Bowen and New Zealand find island similarities

New Zealand's minister of conservation visited Bowen in November and met with council members.

Despite the 7,400 per cent land mass (and four million person) difference, the minister of conservation for New Zealand, Eugenie Sage, found some resonant similarities between her home island and Bowen when she stopped here earlier this month. 

The Green Party minister from Aukland (Tāmaki Makaurau) was on her way back from a biodiversity convention in Egypt and had a stop-over in Vancouver. Her principal advisor is from the Vancouver area and has family on the island and so in a fortuitous string of events, this year’s citizen of the year and tireless letter-to-mayor-and-council-writer, Bruce Russell mobilized a small faction islanders for a breakfast meeting at Doc Morgan’s.  

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Mayor Gary Ander, councillors Sue Ellen Fast, Alison Morse and Rob Wynen briefed Sage on Bowen’s environmental efforts.

Sage was particularly interested in Bowen’s land and water management and how the municipality deals with increasing tourism and population, prescient issues in New Zealand. 

Morse explained that Bowen is unique as the only municipality in the Island’s Trust, the federation of islands dedicated to preserving the communities and environment in the Salish Sea. 

Fast described the Trust as a “blue belt” between Vancouver and Vancouver Island. 

Fast, now in her second term as an Islands Trust trustee and newly-elected vice-chair of its executive committee, explained that because Bowen is also part of Metro Vancouver, it was part of Metro’s regional development planning. In this planning, Bowen was usually designated a green space, something of a getaway spot, working in the favour of conservation. 

Conversation turned to conservation and Fast noted that being an island protects Bowen from some of the invasive species plaguing the mainland but it suffers from a lack of predators for some pestilent species.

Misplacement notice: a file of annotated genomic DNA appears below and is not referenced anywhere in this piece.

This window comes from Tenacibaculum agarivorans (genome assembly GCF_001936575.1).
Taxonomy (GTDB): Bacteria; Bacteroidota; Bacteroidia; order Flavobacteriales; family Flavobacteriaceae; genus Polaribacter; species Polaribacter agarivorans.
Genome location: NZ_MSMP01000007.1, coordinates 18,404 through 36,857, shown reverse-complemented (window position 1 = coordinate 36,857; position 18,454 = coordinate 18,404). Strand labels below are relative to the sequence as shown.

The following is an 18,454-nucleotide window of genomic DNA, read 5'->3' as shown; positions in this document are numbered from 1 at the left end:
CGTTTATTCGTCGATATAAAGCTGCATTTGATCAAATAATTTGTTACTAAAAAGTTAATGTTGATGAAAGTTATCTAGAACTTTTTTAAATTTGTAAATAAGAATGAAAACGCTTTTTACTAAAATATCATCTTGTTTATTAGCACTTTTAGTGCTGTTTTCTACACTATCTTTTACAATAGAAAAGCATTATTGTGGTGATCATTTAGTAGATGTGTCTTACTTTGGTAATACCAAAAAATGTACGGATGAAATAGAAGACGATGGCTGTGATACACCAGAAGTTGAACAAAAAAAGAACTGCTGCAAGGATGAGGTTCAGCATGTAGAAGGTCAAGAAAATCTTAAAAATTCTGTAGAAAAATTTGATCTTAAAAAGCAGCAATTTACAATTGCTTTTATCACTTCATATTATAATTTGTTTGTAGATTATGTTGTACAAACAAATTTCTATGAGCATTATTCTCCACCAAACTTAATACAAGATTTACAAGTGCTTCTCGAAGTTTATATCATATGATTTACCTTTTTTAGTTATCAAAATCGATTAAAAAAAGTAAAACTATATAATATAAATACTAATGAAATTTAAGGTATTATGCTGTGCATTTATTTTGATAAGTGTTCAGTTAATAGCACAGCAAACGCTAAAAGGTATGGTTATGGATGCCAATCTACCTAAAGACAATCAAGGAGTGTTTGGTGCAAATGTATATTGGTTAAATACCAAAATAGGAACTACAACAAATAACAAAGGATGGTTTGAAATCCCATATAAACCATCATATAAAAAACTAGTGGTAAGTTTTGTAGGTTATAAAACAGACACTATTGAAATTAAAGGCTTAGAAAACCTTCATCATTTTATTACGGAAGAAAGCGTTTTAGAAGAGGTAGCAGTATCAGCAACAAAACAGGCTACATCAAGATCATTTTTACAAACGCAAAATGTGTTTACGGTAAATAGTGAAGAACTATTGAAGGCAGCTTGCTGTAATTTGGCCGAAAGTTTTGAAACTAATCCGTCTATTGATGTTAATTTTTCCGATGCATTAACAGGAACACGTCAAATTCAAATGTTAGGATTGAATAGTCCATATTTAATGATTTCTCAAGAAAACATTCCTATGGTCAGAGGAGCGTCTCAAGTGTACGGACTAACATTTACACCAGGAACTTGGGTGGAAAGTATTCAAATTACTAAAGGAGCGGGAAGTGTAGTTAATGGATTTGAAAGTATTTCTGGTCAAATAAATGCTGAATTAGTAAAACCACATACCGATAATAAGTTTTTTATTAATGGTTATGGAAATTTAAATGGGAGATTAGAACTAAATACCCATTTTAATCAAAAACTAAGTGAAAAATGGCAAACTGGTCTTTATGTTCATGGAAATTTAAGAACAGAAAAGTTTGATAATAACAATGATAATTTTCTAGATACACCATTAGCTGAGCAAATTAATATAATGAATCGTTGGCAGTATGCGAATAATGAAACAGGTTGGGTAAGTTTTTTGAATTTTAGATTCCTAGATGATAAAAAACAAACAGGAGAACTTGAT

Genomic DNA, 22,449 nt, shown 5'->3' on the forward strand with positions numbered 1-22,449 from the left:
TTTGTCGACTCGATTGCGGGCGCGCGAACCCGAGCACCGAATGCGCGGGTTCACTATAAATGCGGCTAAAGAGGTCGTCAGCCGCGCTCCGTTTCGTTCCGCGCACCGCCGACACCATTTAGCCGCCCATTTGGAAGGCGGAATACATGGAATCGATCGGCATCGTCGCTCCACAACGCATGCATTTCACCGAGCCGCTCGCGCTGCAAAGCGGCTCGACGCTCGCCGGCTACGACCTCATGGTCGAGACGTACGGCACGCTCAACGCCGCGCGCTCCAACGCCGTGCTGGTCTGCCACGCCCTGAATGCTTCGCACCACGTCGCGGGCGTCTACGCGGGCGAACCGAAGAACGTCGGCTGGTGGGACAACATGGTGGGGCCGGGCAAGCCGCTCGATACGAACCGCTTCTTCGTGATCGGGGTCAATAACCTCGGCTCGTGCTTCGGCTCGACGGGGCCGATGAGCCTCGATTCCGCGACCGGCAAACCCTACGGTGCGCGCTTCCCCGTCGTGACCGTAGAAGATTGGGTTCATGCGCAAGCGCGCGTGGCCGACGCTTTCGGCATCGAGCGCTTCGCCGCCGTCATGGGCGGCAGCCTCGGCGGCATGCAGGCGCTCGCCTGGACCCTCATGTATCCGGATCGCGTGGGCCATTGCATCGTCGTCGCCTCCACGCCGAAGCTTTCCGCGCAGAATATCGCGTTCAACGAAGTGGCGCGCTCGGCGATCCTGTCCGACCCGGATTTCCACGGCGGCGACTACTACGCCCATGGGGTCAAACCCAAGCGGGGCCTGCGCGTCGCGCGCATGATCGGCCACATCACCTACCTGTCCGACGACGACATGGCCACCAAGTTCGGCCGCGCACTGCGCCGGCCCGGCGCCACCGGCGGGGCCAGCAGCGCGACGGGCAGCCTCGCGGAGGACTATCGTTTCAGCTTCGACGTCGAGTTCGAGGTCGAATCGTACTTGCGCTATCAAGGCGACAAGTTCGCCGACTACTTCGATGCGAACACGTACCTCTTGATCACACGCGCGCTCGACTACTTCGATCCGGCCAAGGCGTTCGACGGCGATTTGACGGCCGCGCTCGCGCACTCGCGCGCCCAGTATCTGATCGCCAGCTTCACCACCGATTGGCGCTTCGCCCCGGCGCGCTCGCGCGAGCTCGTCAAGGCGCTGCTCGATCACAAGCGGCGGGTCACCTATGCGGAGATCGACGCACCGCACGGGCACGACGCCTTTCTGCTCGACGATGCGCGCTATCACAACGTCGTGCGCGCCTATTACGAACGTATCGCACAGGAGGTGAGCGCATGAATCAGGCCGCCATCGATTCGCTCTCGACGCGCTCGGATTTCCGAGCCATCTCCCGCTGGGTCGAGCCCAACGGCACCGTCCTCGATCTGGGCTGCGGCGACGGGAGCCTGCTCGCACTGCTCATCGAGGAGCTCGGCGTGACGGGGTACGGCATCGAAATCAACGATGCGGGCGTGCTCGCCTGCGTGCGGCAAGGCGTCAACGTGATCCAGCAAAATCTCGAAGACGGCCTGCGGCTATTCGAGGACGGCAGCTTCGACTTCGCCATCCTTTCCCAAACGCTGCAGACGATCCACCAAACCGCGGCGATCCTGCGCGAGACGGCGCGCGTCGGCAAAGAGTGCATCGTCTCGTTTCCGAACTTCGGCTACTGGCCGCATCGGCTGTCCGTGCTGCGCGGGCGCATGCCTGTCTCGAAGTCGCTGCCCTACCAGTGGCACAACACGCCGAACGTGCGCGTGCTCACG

Sage heard that the municipality has little recourse for four-legged pests as wildlife management is provincial jurisdiction, which she met with some surprise. 

“Part of conservation in New Zealand is killing,” said Sage. 

However, the conservation story that particularly captured Sage was that of Howe Sound’s environmental recovery. How reclamation and environmental work led to cleaner waters. How the herring returned after a group of conservationists noted that the herring had been laying their eggs on creosote-coated pilings (the creosote was to keep the wood from rotting) and were consequently poisoned. The conservationists wrapped the pilings and the herring came back. The larger sea mammals – including whales – followed suit. 

 “That’s an amazing story,” said Sage, noting that she’d be bringing this learning back to New Zealand. 

“It’s been really inspiring,” she told the group.

After the meeting, Sage toured the Grafton Lakes development with the site’s developer, John Reid. Grafton Lakes is a notable development as Reid is setting aside a large portion of the land to be protected, is providing the land for the new Cove Bay water treatment plant and is building a new trail system.

In an email after the visit, Sage’s advisor Kayla Kingdon-Bebb (the one with family on Bowen) said, “Already she’s spoken at length in some meetings on her very positive impression of the various initiatives underway on Bowen Island.

“The minister was particularly taken with John’s approach to the development at Grafton Lake, and also enjoyed her very interesting exchanges with mayor and council. I think she found a kindred spirit in Sue Ellen, as her own journey to political life similarly began with conservation advocacy work.”

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